By mid-July, the American advance was bogged down in the Normandy bocage and the Battle of the Hedges. Everywhere the enemy put up fierce resistance, sometimes blocking an American battalion with just a handful of men for a day. The General Staff, aware of this stalemate in the battle, decided to strike a blow by mounting an operation to relaunch the war of movement and get out of the bocage. On 25 July, Eisenhower launched Operation Cobra. 1,500 B-17 and B-25 bombers dropped more than 3,000 tonnes of bombs on an isolated sector of the front, north of Saint-Lô. This intense bombardment aimed to open a breach through the German lines in order to break through the front line definitively, to finally take the direction of Brittany. Normandy would thus be liberated in its entirety.

After a hesitant start, Marigny, Saint-Gilles and Canisy fell to the Americans. Operation Cobra was soon a success. Between 28 and 30 July, the towns of Coutances, Granville and Avranches were liberated and the American advance was lightning fast. The German army, caught in a hurry, abandoned its positions and withdrew. Delayed fighting took place south of Coutances, which allowed the Germans to save some of their best units, but they abandoned all their heavy equipment. Despite the many losses it caused, Operation Cobra was a real success.

Operation Cobra Coutances Photo US National Archives
Operation Cobra: American infantrymen and Sherman M4 tanks of the 4th US Armored Division passing through the town of Coutances during Operation Cobra. Copyright: US National Archives

“Lüttich”: when the German army plays its last card

Nothing seems to be able to stop the forward march of American mechanised units from now on. One person alone embodies this enthusiasm and this fierce temperament, General Patton. On 31 July, he committed his armoured divisions to the road to Brittany, passing through the Pontaubault Narrows. However, this area around Avranches remained fragile, as the American forces were far from the bulk of their troops. Hitler then tried to bring down his last trump card in a daring counter-offensive. He assembled several armoured units, mainly from the SS, and the infantry, then on 7 August 1944, he launched “Operation Lüttich”. Its aim was to isolate the 1st and 3rd American armies by cutting Patton off from his reserves with a vast armoured offensive, from the Mortain region towards Avranches. This offensive shook the American troops at first but did not last, thanks to the sending of several divisions as reinforcements and to the support of the air force which made a carnage among the German armoured vehicles.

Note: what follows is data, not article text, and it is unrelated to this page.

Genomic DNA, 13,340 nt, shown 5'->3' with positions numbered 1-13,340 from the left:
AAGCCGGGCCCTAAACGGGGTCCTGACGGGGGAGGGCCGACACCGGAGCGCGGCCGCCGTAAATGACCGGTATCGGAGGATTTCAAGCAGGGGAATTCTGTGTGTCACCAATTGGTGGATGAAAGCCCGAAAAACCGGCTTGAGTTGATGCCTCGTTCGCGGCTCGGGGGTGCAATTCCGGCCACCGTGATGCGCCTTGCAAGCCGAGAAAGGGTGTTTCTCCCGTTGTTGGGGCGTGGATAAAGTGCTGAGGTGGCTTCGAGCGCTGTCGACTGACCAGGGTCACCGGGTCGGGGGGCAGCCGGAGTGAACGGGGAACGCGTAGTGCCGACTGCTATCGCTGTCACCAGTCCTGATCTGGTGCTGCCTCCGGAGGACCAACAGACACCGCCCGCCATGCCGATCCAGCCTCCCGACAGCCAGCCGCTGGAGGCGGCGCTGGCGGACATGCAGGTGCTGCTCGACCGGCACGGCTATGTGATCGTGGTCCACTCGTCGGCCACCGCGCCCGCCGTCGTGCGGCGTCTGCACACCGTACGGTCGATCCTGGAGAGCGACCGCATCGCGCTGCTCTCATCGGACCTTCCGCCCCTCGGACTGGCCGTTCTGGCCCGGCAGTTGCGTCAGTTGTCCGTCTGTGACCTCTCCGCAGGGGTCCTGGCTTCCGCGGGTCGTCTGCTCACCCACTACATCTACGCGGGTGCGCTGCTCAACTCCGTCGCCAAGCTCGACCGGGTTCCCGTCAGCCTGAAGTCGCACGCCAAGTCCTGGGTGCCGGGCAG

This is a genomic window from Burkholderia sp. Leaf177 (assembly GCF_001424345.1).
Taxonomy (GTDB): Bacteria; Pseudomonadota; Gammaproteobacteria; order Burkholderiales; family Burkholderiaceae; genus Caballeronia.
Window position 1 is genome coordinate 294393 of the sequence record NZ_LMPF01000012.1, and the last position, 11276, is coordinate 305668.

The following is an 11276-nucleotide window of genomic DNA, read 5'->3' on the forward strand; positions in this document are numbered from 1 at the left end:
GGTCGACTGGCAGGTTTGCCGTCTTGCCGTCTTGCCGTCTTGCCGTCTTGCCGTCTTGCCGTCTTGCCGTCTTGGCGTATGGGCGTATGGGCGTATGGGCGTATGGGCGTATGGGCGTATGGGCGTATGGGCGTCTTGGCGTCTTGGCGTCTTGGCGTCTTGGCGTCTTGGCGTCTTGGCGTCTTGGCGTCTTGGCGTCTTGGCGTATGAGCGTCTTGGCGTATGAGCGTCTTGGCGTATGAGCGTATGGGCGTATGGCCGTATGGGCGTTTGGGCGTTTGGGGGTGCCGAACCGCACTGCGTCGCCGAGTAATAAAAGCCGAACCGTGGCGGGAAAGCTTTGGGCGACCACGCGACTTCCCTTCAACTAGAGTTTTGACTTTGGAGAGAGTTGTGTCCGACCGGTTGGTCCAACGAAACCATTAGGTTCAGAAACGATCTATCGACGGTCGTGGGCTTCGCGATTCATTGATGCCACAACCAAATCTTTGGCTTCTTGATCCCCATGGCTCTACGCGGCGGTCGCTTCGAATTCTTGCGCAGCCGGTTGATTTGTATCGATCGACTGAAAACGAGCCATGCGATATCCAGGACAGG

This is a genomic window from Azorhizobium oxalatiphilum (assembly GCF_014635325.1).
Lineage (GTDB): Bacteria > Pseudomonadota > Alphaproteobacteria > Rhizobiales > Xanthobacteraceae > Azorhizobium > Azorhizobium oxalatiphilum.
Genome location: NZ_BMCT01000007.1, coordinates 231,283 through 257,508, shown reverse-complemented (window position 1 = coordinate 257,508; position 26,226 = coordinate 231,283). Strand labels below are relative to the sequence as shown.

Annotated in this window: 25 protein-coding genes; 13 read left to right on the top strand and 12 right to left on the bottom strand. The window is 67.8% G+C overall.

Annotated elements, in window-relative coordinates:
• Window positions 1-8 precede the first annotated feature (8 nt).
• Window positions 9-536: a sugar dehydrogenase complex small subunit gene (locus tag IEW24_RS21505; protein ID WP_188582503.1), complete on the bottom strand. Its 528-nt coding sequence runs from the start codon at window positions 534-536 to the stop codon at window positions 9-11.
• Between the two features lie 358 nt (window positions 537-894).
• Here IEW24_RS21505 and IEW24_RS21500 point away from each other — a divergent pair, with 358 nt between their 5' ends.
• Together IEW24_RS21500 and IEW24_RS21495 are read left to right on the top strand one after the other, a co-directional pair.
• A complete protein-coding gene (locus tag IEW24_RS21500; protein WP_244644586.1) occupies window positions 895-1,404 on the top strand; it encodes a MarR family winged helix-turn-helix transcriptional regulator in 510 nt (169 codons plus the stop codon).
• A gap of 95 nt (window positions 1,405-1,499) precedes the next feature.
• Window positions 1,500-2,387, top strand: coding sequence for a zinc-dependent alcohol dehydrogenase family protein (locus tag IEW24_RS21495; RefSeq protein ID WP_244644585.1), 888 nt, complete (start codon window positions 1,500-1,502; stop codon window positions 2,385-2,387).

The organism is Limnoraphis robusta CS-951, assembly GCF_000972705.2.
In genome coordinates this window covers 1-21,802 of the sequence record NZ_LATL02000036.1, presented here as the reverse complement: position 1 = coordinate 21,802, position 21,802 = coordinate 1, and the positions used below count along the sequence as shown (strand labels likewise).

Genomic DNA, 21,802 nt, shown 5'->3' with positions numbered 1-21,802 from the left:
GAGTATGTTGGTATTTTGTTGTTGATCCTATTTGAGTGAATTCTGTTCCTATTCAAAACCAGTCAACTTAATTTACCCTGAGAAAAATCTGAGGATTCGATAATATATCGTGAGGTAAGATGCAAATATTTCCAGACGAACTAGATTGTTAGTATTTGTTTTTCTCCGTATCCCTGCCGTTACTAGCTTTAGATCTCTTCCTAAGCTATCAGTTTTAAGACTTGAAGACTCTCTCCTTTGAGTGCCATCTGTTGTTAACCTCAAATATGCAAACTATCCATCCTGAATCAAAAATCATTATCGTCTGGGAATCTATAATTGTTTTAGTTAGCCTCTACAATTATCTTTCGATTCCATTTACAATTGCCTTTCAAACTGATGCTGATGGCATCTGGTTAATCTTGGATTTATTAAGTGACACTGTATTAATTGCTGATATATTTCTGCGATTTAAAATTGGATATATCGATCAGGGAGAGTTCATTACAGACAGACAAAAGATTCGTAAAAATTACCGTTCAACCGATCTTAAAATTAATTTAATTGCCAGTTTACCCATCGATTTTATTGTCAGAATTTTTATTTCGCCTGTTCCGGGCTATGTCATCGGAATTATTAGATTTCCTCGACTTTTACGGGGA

The losses suffered by the German soldiers affected them too much, the air superiority of the Allies put a definitive end to the offensive. Hitler’s audacious gamble had failed, the troops withdrew and the Germans were at the beginning of the end.

On 15 August, the noise of the battle ends in the Channel. A week later, the Falaise pocket closed, encircling tens of thousands of Reich fighters, putting an end to the battle of Normandy. On 25 August, Paris was liberated, but it took two and a half months of fierce fighting in the Normandy bocage before this liberation could be celebrated!

A platoon of light tanks enters Avranches Photo US National Archives
A platoon of Stuart light tanks enters Avranches on the RN176 Copyright: US National Archives

The end of a bloody battle

The military power of the Allied Forces finally overcame its adversary, but at the cost of immensely heavy losses. Compared to the forecasts announced, the Allied General Staff had to admit that the initial objectives had been significantly delayed. A series of errors, but above all the stubbornness of the German resistance and its ability to exploit the Normandy bocage, got the better of Eisenhower and his generals’ plans.

It was finally Operation Cobra that put an end to the battle of the hedgerows and allowed the GIs to finally get out of the bocage and restart the war of movement. All those weeks spent in the “hell of the hedgerows” nevertheless showed the importance of the air force which was able to support the troops on the ground and get them out of delicate situations.

Artillery also played a vital role in shelling German positions, while armour provided the support the troops needed.

As in the Great War, the real hero remained the infantryman, the simple soldier of the infantry, confronted day after day with the green hell. The ‘Battle of the Hedges’ was thus the first step in a greater enterprise, that of the total liberation of Europe.